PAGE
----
Evolutionary analyses were performed to determine patterns of divergence of the GST genes in R. philippinarum and to define putative orthology between GST genes in different species. Protein sequences of GST domains were aligned using TCoffee  applying default settings, while GBlock  was used to eliminate poorly aligned positions and divergent regions prior to phylogenetic analysis.
GST sequences described from Homo sapiens, Haliotis discus, Unio timidus, Cristaria plicata, Mytilus edulis, Mytilus galloprovincialis, Danio rerio, Dreissena polymorpha, Chlamys farreri, Corbicula fluminea, Mercenaria, mercenaria, Laternula elliptica, Mactra veneriformis, Cipangopaludina cathayensis were included in the alignment.
Phylogenetic trees were inferred by the maximum likelihood (ML) method  using the Phyml 2.4.4 program . Non-parametric bootstrap resamplings were performed to evaluate the robustness of tree topology.
We would like to thank Lino Pavan for providing access to the samples and TINAMENOR S.A. for providing clam larvae. This work was partially supported by a grant from European Union-funded Network of Excellence "Marine Genomics Europe". CS wishes to acknowledge additional funding from the Ministry of Education and Science (Spain) through grant AGL2007-60049. MM had a PhD scholarship from the University of Florence, Italy. RL was recipient of PhD fellowship SFRH/BD/30112/2006, from the Portuguese Science and Technology Foundation (FCT) and LC and RL acknowledge a grant from FCT project ISOPERK (PTDC/CVT/72083/2006). We thank also two anonymous reviewers for their useful comments on an earlier version of the manuscript.
- FAO: [http://www.fao.org/fishery/culturedspecies/Ruditapes_philippinarum/en]
- Saavedra C, Bachère E: Bivalve genomics. Aquaculture. 2006, 256: 1-14. 10.1016/j.aquaculture.2006.02.023.View ArticleGoogle Scholar
- Yasuda N, Nagai S, Yamaguchi S, Lian CL, Hamaguchi M: Development of microsatellite markers for the Manila clam Ruditapes philippinarum. Mol Ecol Notes. 2007, 7: 43-45.View ArticleGoogle Scholar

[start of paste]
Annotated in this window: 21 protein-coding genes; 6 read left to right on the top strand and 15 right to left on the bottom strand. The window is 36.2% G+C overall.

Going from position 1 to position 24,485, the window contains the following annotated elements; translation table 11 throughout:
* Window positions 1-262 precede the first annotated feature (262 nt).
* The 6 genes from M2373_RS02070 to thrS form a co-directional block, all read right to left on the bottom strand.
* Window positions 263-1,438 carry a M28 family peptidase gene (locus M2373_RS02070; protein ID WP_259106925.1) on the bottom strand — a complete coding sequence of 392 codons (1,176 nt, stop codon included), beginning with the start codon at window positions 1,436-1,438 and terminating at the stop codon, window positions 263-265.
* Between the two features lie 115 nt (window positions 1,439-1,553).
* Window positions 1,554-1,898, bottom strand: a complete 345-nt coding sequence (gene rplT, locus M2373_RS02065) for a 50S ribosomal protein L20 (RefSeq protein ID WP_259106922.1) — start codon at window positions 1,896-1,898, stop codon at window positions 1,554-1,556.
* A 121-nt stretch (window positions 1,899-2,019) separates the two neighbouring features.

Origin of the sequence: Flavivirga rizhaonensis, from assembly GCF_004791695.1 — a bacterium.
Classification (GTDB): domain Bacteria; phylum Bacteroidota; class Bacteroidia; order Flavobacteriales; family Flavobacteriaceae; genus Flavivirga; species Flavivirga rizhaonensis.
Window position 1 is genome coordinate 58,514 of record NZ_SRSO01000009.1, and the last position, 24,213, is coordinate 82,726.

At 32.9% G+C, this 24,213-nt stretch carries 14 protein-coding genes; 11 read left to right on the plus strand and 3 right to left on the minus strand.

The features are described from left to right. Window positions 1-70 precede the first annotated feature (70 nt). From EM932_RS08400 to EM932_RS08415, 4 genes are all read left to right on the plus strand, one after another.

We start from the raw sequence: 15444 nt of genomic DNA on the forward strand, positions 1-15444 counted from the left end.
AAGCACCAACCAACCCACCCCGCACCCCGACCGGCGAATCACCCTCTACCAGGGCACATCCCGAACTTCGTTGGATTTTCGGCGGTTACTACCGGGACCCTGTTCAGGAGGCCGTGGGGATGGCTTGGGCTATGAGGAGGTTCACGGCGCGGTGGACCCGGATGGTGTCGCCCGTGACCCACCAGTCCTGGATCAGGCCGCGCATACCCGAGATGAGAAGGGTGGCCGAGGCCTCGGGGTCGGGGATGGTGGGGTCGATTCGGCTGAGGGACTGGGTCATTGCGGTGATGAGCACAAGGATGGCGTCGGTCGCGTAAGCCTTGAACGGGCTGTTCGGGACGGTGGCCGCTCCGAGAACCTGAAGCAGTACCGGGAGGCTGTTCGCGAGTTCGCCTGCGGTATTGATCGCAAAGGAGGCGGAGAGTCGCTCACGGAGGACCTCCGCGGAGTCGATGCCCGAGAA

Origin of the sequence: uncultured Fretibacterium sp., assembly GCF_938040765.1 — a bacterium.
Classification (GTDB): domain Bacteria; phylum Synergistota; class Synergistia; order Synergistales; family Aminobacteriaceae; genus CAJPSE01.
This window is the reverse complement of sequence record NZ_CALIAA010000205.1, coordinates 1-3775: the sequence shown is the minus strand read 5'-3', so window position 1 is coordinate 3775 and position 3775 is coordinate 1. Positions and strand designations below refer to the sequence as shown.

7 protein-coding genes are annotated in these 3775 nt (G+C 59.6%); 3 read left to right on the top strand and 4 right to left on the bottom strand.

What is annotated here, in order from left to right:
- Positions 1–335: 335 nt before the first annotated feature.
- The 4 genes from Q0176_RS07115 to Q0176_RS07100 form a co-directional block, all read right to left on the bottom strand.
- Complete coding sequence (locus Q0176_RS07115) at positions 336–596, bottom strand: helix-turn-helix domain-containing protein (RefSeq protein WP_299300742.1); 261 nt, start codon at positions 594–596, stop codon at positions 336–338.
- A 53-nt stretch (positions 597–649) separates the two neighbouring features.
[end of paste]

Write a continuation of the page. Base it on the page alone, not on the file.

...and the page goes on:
- Fleury E, Moal J, Boulo V, Daniel JY, Mazurais D, Hénaut A, Corporeau C, Boudry P, Favrel P, Huvet A: Microarray-Based Identification of Gonad Transcripts Differentially Expressed Between Lines of Pacific Oyster Selected to Be Resistant or Susceptible to Summer Mortality. Mar Biotechnol (NY). 2010, 12: 326-39. 10.1007/s10126-009-9227-9.View ArticleGoogle Scholar
- Leaver MJ, Diab A, Boukouvala E, Williams TD, Chipman JK, Moffat CF, Robinson CD, George SG: Hepatic gene expression in flounder chronically exposed to multiply polluted estuarine sediment: Absence of classical exposure 'biomarker' signals and induction of inflammatory, innate immune and apoptotic pathways. Aquat Toxicol. 2009, 96: 234-245.View ArticlePubMedGoogle Scholar
- Falciani F, Diab AM, Sabine V, Williams TD, Ortega F, George SG, Chipman JK: Hepatic transcriptomic profiles of European flounder (Platichthys flesus) from field sites and computational approaches to predict site from stress gene responses following exposure to model toxicants. Aquat Toxicol. 2008, 90: 92-101. 10.1016/j.aquatox.2008.07.020.View ArticlePubMedGoogle Scholar
- Van Aggelen G, Ankley GT, Baldwin WS, Bearden DW, Benson WH, Chipman JK, Collette TW, Craft JA, Denslow ND, Embry MR, Falciani F, George SG, Helbing CC, Hoekstra PF, Iguchi T, Kagami Y, Katsiadaki I, Kille P, Liu L, Lord PG, McIntyre T, O'Neill A, Osachoff H, Perkins EJ, Santos EM, Skirrow RC, Snape JR, Tyler CR, Versteeg D, Viant MR, Volz DC, Williams TD, Yu L: Integrating omic technologies into aquatic ecological risk assessment and environmental monitoring: hurdles, achievements, and future outlook. Environ Health Perspect. 2010, 118: 1-5.PubMedGoogle Scholar
- Moschino V, Delaney E, Meneghetti F, Ros LD: Biomonitoring approach with mussel Mytilus galloprovincialis (Lmk) and clam Ruditapes philippinarum (Adams and Reeve, 1850) in the Lagoon of Venice. Environ Monit Assess. 2010Google Scholar
- Matozzo V, Binelli A, Parolini M, Locatello L, Marin MG: Biomarker responses and contamination levels in the clam Ruditapes philippinarum for biomonitoring the Lagoon of Venice (Italy). J Environ Monit. 2010, 12: 776-86. 10.1039/b920536e.View ArticlePubMedGoogle Scholar
- Millán A, Gómez-Tato A, Fernández C, Pardo GB, Álvarez-Dios JA, Calaza M, Bouza C, Vázquez M, Cabaleiro S, Martínez P: Design and Performance of a Turbot (Scophthalmus maximus) Oligo-microarray Based on ESTs from Immune Tissues. Mar Biotechnol. 2009, 12: 452-465.View ArticlePubMedGoogle Scholar